Assessment of Algorithm-Based Hydroxyurea Dosing on Fetal Hemoglobin Response, Acute Complications, and Organ Function in People With Sickle Cell Disease

The safety and scientific validity of this study is the responsibility of the study sponsor and investigators. Listing a study does not mean it has been evaluated by the U.S. Federal Government. Read our disclaimer for details. Identifier: NCT02225132
Recruitment Status : Completed
First Posted : August 26, 2014
Last Update Posted : September 5, 2018
Information provided by (Responsible Party):
National Institutes of Health Clinical Center (CC) ( National Heart, Lung, and Blood Institute (NHLBI) )

Brief Summary:


- Sickle cell disease (SCD) is a blood disease. The drug hydroxyurea (HU) is approved to prevent pain crises in people with SCD. Researchers want to see how higher doses of HU affect the blood. This will help them learn about the right dosage of HU to give to people with SCD.


- To improve hydroxyurea dosing in people with SCD.


- People age 15 or older with homozygous SCD (HbSS).


  • Participants will be screened with medical history, physical exam, medication review, and blood and urine tests.
  • Participants will be in the study for about 15 months.
  • First 3 months: monthly study visits with blood and urine tests.
  • After 3 months: participants will take HU as a capsule by mouth. If you are already taking HU, your dose will be increased.
  • Within a month of starting or increasing HU: participants will keep a daily pain diary for 2 weeks. They will have an echocardiogram (ultrasound) of the heart, a 6-minute walk test. They will complete a quality-of-life questionnaire.
  • Participants will visit every month until they reach their highest tolerated dose of HU. They may need to come as often as every week sometimes to closely monitor their blood counts. Then they will alternate a phone call one month and a visit the next. At the visits, participants will bring their pill bottle, answer questions about side effects, and have blood tests.
  • Every 2 months, participants will have a medical history, physical exam, and blood tests.
  • Every 4 months, participants will have blood and urine tests. They will also complete another 2-week pain diary and quality-of-life questionnaire.
  • About 12 months after starting or increasing HU, participants will have blood tests, an echocardiogram, and a 6-minute walk test.

Condition or disease Intervention/treatment Phase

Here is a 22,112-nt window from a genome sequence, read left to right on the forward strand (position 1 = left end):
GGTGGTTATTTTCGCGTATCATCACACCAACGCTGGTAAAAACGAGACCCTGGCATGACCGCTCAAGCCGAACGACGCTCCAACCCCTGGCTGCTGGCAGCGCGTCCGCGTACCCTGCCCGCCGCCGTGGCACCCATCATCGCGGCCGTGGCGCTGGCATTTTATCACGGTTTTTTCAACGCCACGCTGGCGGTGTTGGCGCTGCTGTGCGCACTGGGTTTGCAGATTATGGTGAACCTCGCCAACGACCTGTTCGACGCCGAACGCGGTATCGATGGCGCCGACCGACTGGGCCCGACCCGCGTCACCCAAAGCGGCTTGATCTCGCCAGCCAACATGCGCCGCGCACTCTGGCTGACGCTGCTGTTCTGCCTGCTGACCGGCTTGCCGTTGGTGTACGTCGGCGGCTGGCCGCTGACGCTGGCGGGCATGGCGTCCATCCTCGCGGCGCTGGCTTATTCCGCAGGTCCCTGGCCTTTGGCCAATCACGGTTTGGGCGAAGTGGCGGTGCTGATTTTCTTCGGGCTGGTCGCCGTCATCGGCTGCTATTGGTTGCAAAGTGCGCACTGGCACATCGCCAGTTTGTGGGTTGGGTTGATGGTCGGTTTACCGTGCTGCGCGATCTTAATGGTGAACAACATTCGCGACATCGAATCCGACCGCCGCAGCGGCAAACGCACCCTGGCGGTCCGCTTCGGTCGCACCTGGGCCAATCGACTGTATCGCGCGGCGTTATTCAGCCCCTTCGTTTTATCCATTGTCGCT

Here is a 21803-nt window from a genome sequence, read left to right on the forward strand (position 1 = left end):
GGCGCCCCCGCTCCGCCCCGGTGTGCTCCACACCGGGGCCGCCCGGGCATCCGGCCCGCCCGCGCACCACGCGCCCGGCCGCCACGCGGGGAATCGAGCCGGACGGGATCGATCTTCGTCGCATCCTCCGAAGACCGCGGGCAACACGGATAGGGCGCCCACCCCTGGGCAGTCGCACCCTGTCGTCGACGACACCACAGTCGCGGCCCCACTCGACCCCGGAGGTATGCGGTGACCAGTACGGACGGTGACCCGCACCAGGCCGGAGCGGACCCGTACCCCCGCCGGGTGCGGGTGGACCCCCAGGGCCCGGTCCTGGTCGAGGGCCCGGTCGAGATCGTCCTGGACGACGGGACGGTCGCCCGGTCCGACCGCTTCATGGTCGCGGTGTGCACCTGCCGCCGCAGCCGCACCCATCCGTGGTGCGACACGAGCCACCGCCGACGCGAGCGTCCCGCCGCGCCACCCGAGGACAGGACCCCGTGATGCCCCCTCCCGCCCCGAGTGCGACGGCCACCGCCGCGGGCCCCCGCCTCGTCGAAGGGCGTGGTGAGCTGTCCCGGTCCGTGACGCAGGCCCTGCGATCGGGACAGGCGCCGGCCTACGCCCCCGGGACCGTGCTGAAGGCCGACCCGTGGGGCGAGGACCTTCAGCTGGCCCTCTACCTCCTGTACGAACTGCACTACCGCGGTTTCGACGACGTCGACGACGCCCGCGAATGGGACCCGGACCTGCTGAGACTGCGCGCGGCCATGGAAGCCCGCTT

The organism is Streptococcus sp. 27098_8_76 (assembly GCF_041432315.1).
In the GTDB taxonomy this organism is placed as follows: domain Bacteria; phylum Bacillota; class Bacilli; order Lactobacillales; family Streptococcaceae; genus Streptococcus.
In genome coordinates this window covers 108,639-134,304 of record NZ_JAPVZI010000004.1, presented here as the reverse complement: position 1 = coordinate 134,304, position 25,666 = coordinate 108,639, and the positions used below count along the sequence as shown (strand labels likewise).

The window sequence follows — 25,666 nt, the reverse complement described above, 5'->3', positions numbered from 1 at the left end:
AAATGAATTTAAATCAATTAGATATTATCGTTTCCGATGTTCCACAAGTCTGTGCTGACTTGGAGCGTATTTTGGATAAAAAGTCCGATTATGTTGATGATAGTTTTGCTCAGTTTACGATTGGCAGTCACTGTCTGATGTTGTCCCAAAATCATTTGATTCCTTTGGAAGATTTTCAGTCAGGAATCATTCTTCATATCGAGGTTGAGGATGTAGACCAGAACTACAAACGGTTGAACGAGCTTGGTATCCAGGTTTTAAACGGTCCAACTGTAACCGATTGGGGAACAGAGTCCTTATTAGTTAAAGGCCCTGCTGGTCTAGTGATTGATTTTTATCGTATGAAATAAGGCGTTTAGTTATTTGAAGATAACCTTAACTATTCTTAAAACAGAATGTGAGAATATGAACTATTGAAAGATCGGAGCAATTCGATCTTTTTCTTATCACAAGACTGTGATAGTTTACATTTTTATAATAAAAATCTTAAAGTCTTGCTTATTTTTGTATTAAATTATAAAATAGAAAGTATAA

Sickle Cell Disease Drug: Hydroxyurea Early Phase 1

Detailed Description:
Sickle cell disease (SCD) is associated with significant morbidity and early mortality. Despite the discovery of the disease more than 100 years ago, only one drug, hydroxyurea (HU), has been FDA-approved. Hydroxyurea exerts its beneficial effects largely by inducing fetal hemoglobin (HbF) and thereby inhibiting red blood cell sickling. Hydroxyurea has been shown to decrease the frequency of acute complications such as painful crises and acute chest syndrome. However, previous studies are conflicting regarding whether HU improves survival; 2 long-term studies where HU was titrated to the maximum tolerated dose show that HU improves survival. However, multiple studies performed in the era post-FDA approval of HU show no change in median survival. We and others have found that patients with SCD who die prematurely have more evidence of renal, hepatic, and cardiopulmonary damage. Our work also suggests that HU treatment per se is not sufficient to improve survival and decrease organ damage in patients with homozygous SCD (HbSS). Instead, patients treated with the highest HU doses and who had the highest HbF levels appeared more likely to survive and had less evidence of organ damage over time. Hydroxyurea management can be intimidating; therefore, many adults with HbSS are either not treated with HU or are treated with doses below that which are FDA-approved. A HU dosing algorithm may simplify dosing such that not only are more patients treated with HU, but more may be titrated to the maximal tolerated dose which may be necessary to prevent organ damage and prolong survival. Further, myelosuppression beyond what has traditionally been recommended may further maximize HbF response. This protocol is a prospective pilot study which follows a 2 month run-in period. Hydroxyurea dosing will be based on a written algorithm which will be derived manually, and by a computer program which was developed at the NIH Clinical Center. Clinical, laboratory, and echocardiographic parameters will be monitored at baseline and after treatment to further study the effect of maximum HbF response on acute complications associated with HbSS and organ function.